TikTok has announced that it is setting a new limit for under-18s that will restrict their screen time. Once a young user hits the limit, which is set at 60 minutes, they will have to enter a passcode to continue their use for that day.
Although users will be able to opt out of the new measure, campaigners hope that it will give parents more control over their kids’ social media use.
TikTok was the most downloaded app in 2020, beating Instagram, Facebook, and Twitter to the top spot. The app is particularly popular with young people, with the 10-19 age group accounting for 25% of active users. It’s estimated that kids spend an average of 75 minutes a day on the platform either watching or sharing videos.
The app, which is owned by the Chinese company ByteDance, has faced a lot of criticism recently. During the COVID-19 pandemic, the platform was accused of allowing misinformation to spread on its platform, with reports claiming it had become a breeding ground for fake news.
In addition to this, it has also faced bans in the European Union, the US, and Canada in recent months after disclosing that employees in China may have access to the data of users in other countries, which could pose a safety risk for users.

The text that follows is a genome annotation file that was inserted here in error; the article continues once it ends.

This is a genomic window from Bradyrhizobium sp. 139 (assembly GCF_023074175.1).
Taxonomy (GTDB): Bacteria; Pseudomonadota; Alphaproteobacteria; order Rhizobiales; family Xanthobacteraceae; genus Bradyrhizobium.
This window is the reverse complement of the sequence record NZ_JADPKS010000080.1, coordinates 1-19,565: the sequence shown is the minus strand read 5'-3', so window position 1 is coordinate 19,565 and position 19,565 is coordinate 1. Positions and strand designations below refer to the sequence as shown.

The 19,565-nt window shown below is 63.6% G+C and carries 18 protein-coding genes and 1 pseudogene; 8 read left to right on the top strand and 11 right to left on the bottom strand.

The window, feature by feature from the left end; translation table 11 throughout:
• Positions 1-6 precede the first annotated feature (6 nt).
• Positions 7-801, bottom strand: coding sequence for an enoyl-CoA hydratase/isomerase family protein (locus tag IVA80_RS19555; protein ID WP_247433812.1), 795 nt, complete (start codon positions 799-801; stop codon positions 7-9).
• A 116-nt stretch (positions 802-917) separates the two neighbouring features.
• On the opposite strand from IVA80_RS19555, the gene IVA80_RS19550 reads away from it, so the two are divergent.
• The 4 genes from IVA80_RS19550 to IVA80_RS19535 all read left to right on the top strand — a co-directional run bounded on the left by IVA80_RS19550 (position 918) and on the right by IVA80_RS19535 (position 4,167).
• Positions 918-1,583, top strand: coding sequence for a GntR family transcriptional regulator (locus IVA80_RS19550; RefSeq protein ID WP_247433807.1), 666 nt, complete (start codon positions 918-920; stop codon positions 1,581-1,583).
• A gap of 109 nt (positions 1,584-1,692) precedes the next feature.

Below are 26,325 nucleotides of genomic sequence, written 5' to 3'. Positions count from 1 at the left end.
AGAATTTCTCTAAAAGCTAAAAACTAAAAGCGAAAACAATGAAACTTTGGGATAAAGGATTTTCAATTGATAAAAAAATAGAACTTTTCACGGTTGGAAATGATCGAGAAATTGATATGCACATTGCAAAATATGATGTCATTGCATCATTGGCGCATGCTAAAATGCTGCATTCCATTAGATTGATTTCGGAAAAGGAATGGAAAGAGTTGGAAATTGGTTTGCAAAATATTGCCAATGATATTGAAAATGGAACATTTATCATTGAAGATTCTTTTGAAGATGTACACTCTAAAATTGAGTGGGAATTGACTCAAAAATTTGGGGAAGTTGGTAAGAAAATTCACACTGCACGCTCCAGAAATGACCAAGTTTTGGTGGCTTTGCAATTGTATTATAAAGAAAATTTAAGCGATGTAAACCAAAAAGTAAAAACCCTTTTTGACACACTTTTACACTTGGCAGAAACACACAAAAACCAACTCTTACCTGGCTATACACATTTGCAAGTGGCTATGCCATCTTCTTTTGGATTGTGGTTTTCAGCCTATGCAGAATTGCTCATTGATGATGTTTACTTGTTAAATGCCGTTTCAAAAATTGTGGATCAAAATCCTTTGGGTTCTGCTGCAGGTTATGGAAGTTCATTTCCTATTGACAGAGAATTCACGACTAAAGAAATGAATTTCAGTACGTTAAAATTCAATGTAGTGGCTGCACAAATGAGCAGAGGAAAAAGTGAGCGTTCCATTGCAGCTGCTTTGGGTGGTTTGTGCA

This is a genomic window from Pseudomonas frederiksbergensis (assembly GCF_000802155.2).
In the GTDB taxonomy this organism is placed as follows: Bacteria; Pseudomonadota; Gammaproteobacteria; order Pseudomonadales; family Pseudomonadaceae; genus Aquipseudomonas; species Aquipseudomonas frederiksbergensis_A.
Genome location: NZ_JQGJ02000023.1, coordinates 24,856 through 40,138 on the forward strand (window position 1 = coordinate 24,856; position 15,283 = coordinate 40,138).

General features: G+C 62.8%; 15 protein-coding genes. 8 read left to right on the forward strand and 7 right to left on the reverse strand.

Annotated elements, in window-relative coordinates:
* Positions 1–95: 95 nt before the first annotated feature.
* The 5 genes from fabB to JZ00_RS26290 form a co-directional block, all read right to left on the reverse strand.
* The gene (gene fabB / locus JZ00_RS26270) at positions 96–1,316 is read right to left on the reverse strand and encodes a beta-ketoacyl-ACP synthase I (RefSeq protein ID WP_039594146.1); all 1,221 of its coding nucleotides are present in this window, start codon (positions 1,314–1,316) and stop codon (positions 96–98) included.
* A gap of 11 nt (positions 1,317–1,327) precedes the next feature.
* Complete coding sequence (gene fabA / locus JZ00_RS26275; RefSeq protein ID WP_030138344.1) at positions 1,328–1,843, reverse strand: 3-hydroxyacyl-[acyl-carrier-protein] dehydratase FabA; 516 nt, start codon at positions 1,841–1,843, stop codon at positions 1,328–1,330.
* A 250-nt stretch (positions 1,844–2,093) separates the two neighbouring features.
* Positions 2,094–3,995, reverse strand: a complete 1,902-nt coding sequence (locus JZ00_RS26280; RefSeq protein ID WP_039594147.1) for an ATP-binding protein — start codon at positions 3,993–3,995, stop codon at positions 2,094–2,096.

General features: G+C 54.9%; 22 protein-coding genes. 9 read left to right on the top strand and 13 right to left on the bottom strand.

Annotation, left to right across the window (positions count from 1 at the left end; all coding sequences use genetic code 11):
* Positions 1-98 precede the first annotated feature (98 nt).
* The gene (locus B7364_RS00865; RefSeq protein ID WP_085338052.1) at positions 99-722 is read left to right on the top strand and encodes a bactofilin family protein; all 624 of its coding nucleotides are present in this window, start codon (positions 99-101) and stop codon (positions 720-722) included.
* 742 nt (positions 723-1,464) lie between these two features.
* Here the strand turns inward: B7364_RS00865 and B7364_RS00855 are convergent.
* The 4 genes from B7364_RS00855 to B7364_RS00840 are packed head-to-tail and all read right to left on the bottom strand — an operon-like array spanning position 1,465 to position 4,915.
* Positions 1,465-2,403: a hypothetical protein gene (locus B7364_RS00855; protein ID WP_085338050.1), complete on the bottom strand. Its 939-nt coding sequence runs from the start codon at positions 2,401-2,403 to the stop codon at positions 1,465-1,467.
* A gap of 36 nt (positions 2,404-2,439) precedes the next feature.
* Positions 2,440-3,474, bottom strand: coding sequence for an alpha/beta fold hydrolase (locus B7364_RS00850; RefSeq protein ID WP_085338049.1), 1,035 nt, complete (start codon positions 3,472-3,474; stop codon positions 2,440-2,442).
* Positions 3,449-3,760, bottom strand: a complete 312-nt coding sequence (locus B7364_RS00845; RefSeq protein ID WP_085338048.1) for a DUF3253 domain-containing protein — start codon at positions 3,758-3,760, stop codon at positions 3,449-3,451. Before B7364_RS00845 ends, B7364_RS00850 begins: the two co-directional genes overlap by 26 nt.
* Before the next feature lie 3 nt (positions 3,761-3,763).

When will the restrictions be rolled out?
According to TikTok, the changes will be introduced in the coming weeks and will help people “stay in control” of their social media use. TikTok says the limits are an extension of a prompt that was rolled out last year that helped “increase the use of our screen time tools by 234%”.
Currently, users have to be at least 13 to use the platform, but the new feature will mean anyone under 18 will receive a prompt after one hour, as well as a weekly notification with a recap of their screen time.
Users can opt out of the restrictions by using a passcode. This means that they won’t be prompted after 60 minutes. However, they will still receive a notification from TikTok to set their own screen time controls.
Cormac Keenan, head of trust and safety at TikTok, said “While there’s no collectively endorsed position on the ‘right’ amount of screen time, or even the impact of screen time more broadly, we consulted the current academic research and experts from the Digital Wellness Lab at Boston Children’s Hospital in choosing this limit.”